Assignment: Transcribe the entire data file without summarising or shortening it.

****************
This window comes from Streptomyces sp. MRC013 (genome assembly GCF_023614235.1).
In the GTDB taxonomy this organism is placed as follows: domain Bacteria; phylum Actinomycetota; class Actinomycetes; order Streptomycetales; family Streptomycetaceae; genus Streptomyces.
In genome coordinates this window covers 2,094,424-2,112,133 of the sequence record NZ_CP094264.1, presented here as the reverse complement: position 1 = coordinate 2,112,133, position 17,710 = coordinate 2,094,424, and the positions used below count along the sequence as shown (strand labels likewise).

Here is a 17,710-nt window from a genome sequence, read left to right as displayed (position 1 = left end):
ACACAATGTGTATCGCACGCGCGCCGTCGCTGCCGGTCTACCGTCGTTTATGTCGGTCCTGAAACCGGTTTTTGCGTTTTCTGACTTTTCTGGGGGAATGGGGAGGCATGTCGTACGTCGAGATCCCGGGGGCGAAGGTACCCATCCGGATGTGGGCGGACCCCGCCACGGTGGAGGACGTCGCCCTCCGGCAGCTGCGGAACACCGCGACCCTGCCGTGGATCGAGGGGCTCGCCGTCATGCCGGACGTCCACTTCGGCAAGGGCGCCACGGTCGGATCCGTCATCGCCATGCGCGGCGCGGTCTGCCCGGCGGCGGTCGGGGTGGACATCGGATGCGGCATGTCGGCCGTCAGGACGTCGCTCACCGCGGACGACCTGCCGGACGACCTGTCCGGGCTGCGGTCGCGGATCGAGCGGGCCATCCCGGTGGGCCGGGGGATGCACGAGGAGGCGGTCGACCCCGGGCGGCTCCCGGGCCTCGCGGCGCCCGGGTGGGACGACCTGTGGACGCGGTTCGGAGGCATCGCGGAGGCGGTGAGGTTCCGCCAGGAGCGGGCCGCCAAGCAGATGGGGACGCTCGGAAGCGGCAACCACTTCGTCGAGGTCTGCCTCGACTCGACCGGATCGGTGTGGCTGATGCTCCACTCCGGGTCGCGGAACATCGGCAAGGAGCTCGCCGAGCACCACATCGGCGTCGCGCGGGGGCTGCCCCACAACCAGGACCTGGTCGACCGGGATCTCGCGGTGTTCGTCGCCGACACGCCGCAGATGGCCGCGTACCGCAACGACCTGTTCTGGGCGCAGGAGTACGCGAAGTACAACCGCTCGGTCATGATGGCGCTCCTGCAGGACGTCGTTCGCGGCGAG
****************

This window comes from Streptomyces sp. MRC013 (genome assembly GCF_023614235.1).
In the GTDB taxonomy this organism is placed as follows: domain Bacteria; phylum Actinomycetota; class Actinomycetes; order Streptomycetales; family Streptomycetaceae; genus Streptomyces.
In genome coordinates this window covers 2,094,424-2,112,133 of the sequence record NZ_CP094264.1, presented here as the reverse complement: position 1 = coordinate 2,112,133, position 17,710 = coordinate 2,094,424, and the positions used below count along the sequence as shown (strand labels likewise).

Here is a 17,710-nt window from a genome sequence, read left to right as displayed (position 1 = left end):
ACACAATGTGTATCGCACGCGCGCCGTCGCTGCCGGTCTACCGTCGTTTATGTCGGTCCTGAAACCGGTTTTTGCGTTTTCTGACTTTTCTGGGGGAATGGGGAGGCATGTCGTACGTCGAGATCCCGGGGGCGAAGGTACCCATCCGGATGTGGGCGGACCCCGCCACGGTGGAGGACGTCGCCCTCCGGCAGCTGCGGAACACCGCGACCCTGCCGTGGATCGAGGGGCTCGCCGTCATGCCGGACGTCCACTTCGGCAAGGGCGCCACGGTCGGATCCGTCATCGCCATGCGCGGCGCGGTCTGCCCGGCGGCGGTCGGGGTGGACATCGGATGCGGCATGTCGGCCGTCAGGACGTCGCTCACCGCGGACGACCTGCCGGACGACCTGTCCGGGCTGCGGTCGCGGATCGAGCGGGCCATCCCGGTGGGCCGGGGGATGCACGAGGAGGCGGTCGACCCCGGGCGGCTCCCGGGCCTCGCGGCGCCCGGGTGGGACGACCTGTGGACGCGGTTCGGAGGCATCGCGGAGGCGGTGAGGTTCCGCCAGGAGCGGGCCGCCAAGCAGATGGGGACGCTCGGAAGCGGCAACCACTTCGTCGAGGTCTGCCTCGACTCGACCGGATCGGTGTGGCTGATGCTCCACTCCGGGTCGCGGAACATCGGCAAGGAGCTCGCCGAGCACCACATCGGCGTCGCGCGGGGGCTGCCCCACAACCAGGACCTGGTCGACCGGGATCTCGCGGTGTTCGTCGCCGACACGCCGCAGATGGCCGCGTACCGCAACGACCTGTTCTGGGCGCAGGAGTACGCGAAGTACAACCGCTCGGTCATGATGGCGCTCCTGCAGGACGTCGTTCGCGGCGAG